The Smithsonian just released 2.8 million images into the public domain

The Smithsonian Institution has just released 2.8 million images (2D and 3D) into the public domain via a new Smithsonian Open Access online platform where anyone can browse and download high-res files. And then reuse them! Or remix them! For whatever! For free! From Smithsonian:

Featuring data and material from all 19 Smithsonian museums, nine research centers, libraries, archives and the National Zoo, the new digital depot encourages the public to not just view its contents, but use, reuse and transform them into just about anything they choose—be it a postcard, a beer koozie or a pair of bootie shorts.

And this gargantuan data dump is just the beginning. Throughout the rest of 2020, the Smithsonian will be rolling out another 200,000 or so images, with more to come as the Institution continues to digitize its collection of 155 million items and counting...

Spanning the arts and humanities to science and engineering, the release compiles artifacts, specimens and datasets from an array of fields onto a single online platform. Noteworthy additions include portraits of Pocahontas and Ida B. Wells, images of Muhammad Ali’s boxing headgear and Amelia Earhart’s record-shattering Lockheed Vega 5B, along with thousands of 3-D models that range in size from a petite Eulaema bee just a couple centimeters in length to the Cassiopeia A supernova remnant, estimated at about 29 light-years across.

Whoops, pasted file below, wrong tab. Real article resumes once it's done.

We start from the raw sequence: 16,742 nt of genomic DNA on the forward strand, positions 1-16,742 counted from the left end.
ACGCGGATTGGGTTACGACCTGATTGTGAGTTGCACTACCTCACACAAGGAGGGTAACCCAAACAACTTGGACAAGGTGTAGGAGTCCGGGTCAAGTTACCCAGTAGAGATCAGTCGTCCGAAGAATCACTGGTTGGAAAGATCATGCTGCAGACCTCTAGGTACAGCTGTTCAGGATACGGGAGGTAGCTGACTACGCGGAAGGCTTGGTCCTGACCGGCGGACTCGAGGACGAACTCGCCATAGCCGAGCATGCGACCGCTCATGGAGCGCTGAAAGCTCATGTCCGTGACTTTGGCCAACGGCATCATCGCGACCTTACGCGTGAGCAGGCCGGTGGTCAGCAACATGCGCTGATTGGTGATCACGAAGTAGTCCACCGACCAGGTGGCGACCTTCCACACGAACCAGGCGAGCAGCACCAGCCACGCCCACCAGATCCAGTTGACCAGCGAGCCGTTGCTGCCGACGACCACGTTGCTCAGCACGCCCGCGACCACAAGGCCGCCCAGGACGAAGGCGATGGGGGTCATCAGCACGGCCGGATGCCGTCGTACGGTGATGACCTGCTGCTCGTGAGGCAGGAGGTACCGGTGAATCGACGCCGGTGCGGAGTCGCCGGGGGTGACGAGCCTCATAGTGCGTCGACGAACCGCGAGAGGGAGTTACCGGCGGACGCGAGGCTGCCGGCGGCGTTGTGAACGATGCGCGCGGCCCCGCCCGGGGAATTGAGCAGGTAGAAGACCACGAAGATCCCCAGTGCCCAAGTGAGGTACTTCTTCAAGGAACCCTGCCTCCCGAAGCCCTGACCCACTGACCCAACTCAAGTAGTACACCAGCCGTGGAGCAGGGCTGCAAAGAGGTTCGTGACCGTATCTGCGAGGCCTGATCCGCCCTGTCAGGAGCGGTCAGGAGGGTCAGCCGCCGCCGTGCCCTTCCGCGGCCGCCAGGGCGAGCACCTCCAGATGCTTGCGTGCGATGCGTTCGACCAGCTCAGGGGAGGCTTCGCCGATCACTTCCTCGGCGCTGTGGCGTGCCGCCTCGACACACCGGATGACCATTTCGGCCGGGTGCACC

Smithsonian Open Access Read the rest

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Patrick Costello (previously) writes, "I had to go through a 25 hr EEG, but I didn't let the wires glued to my head stop me from posting my weekly frailing banjo workshop." Read the rest

1,650 year old unopened wine bottle looks like it should stay that way

Josh Jones at Open Culture looks at the Speyer wine bottle, the oldest (and possibly grossest) unopened bottle of wine. Read the rest

Can Everipedia remake collaborative encyclopedias to be inclusive and enjoyable?

English Wikipedia participation peaked ten years ago and is down about 20,000 active users a month from its high point. Three big factors often get cited: deletionism, poor mobile editing options, and a lost spirit of inclusiveness. Everipedia wants to address all three with the latest attempt at an encyclopedia of everything. I spoke with co-founder Sam Kazemian about the project, which often pops up as a top search result for college-related news and people. Can they crack the code of next-gen participation? Read the rest

100 bold ideas the BBC can use to fight back

With five more years of Tory government on the horizon, the BBC is at its most perilous moment. Government ministers are attacking it in every way, from wanting to cut the license fee to demanding that it end all popular programming so as not to "compete" with the private sector. Read the rest